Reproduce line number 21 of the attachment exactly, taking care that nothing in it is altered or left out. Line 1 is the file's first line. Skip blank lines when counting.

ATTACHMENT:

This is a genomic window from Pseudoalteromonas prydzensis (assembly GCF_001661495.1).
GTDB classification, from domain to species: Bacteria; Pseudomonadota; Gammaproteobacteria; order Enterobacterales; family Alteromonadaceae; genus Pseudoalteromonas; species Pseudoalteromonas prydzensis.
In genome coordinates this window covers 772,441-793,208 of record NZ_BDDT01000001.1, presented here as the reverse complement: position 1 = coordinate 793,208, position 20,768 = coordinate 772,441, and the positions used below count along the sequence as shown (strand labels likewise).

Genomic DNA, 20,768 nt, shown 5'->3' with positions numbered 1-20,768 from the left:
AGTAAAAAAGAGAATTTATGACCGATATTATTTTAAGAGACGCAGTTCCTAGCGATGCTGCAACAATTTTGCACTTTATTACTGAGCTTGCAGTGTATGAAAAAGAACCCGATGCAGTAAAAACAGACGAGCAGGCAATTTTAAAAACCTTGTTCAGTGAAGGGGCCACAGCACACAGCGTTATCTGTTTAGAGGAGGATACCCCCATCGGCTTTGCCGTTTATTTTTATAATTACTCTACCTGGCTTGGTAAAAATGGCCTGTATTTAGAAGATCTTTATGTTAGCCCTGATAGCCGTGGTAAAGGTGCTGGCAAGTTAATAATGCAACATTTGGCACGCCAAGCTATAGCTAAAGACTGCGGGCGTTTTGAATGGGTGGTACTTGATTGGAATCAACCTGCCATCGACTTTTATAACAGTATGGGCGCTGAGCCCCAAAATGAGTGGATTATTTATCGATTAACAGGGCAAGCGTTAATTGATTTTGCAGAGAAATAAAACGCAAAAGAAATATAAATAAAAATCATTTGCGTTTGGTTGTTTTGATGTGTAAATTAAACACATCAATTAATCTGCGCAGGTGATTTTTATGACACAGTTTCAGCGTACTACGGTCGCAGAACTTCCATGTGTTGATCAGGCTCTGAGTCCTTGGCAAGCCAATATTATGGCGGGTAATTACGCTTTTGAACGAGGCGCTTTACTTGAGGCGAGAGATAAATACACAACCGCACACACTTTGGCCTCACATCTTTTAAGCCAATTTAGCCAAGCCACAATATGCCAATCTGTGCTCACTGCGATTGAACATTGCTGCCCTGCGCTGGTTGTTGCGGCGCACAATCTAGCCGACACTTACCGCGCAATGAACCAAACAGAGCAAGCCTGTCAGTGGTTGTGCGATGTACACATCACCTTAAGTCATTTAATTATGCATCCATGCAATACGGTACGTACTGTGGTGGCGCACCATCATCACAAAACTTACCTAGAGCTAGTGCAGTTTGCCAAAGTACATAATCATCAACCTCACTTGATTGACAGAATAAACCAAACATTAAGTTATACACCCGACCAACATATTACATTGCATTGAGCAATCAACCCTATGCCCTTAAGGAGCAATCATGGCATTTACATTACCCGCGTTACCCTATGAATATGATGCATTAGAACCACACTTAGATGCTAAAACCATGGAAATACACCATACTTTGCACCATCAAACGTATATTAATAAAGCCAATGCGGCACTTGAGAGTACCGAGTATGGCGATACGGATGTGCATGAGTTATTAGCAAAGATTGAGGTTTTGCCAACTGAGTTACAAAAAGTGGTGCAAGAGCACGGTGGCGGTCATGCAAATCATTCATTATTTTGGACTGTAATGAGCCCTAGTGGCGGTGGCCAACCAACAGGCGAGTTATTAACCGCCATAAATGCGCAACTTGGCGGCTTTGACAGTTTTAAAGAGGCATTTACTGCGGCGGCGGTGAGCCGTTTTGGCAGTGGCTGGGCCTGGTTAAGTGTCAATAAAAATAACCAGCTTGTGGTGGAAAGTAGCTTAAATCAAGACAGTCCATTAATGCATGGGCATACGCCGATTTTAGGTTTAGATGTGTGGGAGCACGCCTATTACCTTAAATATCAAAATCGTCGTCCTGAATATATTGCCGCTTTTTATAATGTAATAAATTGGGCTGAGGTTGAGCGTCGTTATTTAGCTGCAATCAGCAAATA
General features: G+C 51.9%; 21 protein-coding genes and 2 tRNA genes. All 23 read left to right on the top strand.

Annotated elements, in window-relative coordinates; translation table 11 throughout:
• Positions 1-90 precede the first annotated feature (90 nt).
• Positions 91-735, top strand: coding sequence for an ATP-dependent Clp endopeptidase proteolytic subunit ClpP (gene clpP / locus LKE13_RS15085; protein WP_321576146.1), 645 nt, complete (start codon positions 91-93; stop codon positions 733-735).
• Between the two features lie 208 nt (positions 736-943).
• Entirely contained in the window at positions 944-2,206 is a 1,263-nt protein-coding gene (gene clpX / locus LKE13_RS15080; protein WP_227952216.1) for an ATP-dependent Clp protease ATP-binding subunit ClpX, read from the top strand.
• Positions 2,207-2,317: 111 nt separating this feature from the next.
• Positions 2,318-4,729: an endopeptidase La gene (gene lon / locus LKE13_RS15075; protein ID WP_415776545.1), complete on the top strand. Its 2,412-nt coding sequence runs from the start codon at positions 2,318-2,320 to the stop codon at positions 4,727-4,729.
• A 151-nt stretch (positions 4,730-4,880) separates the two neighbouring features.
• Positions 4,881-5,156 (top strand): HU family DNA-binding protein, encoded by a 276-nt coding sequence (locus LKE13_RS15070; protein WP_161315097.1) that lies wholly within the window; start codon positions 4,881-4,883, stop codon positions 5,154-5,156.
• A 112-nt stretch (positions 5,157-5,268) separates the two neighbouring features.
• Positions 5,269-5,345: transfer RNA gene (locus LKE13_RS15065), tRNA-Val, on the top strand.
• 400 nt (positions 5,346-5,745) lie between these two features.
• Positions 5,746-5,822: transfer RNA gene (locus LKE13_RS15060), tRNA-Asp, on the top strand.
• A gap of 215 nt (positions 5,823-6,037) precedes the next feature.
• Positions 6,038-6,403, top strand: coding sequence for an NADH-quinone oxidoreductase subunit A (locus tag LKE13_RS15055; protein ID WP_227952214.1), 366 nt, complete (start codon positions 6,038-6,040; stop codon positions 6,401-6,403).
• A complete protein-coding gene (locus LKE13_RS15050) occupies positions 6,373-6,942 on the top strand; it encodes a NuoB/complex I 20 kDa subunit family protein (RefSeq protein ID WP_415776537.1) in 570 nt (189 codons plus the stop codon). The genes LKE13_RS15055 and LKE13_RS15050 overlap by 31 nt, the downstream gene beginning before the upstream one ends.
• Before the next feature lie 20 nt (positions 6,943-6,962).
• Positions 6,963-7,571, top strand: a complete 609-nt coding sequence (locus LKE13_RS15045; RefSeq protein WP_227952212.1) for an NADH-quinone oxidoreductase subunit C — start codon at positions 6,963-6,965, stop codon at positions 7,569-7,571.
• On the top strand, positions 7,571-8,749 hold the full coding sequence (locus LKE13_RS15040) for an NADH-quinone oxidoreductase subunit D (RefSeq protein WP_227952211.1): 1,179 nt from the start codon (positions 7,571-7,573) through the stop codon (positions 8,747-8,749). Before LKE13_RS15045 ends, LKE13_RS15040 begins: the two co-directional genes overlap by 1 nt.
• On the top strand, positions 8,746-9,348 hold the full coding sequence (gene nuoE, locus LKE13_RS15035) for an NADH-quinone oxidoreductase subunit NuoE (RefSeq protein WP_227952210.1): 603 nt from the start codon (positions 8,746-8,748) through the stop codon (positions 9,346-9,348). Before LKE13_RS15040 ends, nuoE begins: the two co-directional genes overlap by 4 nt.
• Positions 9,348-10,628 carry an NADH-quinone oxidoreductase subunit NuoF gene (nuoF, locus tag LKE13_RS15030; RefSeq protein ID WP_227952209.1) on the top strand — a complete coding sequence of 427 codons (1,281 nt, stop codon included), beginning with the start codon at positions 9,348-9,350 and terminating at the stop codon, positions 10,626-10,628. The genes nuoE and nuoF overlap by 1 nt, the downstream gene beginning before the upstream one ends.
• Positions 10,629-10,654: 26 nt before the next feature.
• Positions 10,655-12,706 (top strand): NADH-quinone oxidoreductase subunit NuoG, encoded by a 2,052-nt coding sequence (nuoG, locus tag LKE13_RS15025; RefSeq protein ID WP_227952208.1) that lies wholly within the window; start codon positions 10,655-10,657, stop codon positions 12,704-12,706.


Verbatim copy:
• Positions 6,038-6,403, top strand: coding sequence for an NADH-quinone oxidoreductase subunit A (locus tag LKE13_RS15055; protein ID WP_227952214.1), 366 nt, complete (start codon positions 6,038-6,040; stop codon positions 6,401-6,403).